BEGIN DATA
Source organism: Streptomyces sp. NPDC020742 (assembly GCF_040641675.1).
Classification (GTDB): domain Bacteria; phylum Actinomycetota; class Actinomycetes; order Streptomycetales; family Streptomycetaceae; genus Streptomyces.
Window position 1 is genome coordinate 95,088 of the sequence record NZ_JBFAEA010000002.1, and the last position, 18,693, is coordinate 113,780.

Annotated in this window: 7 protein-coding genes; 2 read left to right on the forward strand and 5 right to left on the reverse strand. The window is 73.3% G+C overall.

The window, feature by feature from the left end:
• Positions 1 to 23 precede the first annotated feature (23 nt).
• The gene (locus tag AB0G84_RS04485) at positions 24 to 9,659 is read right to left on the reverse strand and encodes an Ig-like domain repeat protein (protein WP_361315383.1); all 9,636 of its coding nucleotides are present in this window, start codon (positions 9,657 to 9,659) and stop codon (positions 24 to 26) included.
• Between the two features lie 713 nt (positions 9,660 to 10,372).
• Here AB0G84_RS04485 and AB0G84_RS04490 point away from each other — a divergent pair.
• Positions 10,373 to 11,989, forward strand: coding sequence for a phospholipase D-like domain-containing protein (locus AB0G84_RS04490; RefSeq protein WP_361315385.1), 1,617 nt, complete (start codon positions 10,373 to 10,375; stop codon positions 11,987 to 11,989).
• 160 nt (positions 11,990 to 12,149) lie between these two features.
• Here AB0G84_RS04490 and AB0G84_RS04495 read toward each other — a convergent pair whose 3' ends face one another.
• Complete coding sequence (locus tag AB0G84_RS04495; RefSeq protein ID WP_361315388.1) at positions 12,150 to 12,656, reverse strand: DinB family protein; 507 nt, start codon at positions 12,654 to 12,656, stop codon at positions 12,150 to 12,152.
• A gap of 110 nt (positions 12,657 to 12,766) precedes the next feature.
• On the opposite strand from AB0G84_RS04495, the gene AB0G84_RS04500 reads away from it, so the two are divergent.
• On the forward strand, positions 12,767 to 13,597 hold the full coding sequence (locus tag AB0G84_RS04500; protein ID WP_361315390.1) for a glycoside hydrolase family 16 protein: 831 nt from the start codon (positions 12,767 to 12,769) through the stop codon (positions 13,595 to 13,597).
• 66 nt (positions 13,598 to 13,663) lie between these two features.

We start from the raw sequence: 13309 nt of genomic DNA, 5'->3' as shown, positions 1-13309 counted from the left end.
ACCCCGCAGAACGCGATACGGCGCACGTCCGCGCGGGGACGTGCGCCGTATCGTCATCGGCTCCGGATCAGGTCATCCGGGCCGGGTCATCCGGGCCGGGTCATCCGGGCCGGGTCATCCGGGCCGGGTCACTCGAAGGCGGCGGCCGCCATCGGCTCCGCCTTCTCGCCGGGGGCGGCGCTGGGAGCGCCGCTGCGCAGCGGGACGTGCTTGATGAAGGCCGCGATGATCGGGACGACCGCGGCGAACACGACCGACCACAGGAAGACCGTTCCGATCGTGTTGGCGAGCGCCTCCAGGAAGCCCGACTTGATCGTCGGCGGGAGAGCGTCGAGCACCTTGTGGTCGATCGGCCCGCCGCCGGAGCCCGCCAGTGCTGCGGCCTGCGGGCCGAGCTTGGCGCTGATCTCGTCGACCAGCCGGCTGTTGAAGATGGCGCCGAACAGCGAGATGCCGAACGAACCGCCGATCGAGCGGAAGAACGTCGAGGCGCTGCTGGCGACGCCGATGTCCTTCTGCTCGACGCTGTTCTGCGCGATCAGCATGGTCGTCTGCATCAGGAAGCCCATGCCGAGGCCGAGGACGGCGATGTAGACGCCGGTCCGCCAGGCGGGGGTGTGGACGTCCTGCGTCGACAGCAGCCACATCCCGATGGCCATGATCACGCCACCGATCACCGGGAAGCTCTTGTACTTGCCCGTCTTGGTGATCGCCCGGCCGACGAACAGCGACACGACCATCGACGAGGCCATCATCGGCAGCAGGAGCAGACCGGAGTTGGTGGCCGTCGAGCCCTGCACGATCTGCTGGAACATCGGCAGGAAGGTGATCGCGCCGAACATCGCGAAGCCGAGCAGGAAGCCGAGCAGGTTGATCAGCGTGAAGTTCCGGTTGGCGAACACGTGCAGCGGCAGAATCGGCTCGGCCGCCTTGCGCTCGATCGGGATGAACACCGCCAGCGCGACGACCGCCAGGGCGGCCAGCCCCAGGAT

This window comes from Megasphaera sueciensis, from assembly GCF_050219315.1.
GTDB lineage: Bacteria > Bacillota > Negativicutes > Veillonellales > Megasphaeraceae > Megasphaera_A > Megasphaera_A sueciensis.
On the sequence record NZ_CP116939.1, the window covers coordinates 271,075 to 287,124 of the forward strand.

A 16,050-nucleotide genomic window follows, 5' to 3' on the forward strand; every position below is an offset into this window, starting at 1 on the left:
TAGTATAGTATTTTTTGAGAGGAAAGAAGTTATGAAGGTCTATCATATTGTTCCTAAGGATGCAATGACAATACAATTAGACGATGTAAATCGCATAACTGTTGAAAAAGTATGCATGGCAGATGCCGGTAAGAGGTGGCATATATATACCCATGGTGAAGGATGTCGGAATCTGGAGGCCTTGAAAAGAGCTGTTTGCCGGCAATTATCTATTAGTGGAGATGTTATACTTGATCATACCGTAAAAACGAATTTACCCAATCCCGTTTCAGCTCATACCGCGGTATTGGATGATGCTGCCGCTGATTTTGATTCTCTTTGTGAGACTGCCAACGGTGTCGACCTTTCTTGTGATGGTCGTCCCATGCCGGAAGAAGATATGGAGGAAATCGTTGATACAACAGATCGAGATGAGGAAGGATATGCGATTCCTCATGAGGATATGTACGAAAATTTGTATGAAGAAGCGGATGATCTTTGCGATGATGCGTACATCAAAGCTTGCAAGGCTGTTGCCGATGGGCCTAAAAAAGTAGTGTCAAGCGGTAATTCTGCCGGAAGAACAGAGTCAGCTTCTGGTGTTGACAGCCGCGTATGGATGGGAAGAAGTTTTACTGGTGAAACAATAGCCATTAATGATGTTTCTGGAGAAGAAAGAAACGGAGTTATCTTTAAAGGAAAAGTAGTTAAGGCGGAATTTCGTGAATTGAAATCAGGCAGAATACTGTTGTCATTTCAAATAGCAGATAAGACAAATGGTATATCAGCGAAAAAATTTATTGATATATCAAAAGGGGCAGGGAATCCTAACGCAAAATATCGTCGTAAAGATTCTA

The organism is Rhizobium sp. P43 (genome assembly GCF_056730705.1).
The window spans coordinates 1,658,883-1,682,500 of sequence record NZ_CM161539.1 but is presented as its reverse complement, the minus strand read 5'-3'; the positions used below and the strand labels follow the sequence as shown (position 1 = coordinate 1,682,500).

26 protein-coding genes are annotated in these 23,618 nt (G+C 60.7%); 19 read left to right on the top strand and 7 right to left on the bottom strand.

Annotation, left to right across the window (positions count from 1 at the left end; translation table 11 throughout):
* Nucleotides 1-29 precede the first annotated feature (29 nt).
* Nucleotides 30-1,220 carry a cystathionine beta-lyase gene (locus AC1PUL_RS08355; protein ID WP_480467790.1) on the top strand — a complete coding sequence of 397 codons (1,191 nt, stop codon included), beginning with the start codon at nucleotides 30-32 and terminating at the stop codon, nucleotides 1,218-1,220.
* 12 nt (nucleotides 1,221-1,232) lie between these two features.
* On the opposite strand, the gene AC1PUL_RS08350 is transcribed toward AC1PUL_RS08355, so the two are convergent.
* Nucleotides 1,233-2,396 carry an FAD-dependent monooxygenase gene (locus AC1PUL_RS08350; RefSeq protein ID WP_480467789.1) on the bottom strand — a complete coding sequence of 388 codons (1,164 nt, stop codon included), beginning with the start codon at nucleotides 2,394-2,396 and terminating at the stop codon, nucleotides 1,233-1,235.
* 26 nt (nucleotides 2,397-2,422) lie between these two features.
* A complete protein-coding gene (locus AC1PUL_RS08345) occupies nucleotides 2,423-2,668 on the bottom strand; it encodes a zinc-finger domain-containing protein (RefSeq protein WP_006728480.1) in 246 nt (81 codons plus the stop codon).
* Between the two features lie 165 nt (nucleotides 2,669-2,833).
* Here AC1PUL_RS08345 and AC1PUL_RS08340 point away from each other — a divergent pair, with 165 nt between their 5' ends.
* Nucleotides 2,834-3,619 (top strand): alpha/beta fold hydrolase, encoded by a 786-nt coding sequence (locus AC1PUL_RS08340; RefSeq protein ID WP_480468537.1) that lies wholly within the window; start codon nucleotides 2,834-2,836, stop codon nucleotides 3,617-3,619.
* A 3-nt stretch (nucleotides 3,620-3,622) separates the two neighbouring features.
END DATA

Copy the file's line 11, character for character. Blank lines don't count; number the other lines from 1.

• 160 nt (positions 11,990 to 12,149) lie between these two features.